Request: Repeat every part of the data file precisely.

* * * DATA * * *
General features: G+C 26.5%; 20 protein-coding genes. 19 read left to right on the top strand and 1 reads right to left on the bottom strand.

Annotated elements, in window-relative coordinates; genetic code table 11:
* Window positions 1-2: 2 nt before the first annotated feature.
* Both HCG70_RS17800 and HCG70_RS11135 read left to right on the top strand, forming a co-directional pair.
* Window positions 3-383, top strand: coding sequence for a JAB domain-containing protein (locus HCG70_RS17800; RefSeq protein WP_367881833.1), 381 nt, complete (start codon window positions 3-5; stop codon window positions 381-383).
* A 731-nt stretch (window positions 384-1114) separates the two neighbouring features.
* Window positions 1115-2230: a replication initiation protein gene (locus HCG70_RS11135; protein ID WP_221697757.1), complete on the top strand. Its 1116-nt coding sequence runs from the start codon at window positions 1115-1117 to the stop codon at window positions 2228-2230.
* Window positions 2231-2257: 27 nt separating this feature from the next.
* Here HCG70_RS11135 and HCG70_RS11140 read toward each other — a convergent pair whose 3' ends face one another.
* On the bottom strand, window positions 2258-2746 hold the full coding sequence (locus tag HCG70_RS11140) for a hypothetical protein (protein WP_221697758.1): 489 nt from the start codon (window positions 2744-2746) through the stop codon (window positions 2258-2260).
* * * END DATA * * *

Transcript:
General features: G+C 26.5%; 20 protein-coding genes. 19 read left to right on the top strand and 1 reads right to left on the bottom strand.

Annotated elements, in window-relative coordinates; genetic code table 11:
* Window positions 1-2: 2 nt before the first annotated feature.
* Both HCG70_RS17800 and HCG70_RS11135 read left to right on the top strand, forming a co-directional pair.
* Window positions 3-383, top strand: coding sequence for a JAB domain-containing protein (locus HCG70_RS17800; RefSeq protein WP_367881833.1), 381 nt, complete (start codon window positions 3-5; stop codon window positions 381-383).
* A 731-nt stretch (window positions 384-1114) separates the two neighbouring features.
* Window positions 1115-2230: a replication initiation protein gene (locus HCG70_RS11135; protein ID WP_221697757.1), complete on the top strand. Its 1116-nt coding sequence runs from the start codon at window positions 1115-1117 to the stop codon at window positions 2228-2230.
* Window positions 2231-2257: 27 nt separating this feature from the next.
* Here HCG70_RS11135 and HCG70_RS11140 read toward each other — a convergent pair whose 3' ends face one another.
* On the bottom strand, window positions 2258-2746 hold the full coding sequence (locus tag HCG70_RS11140) for a hypothetical protein (protein WP_221697758.1): 489 nt from the start codon (window positions 2744-2746) through the stop codon (window positions 2258-2260).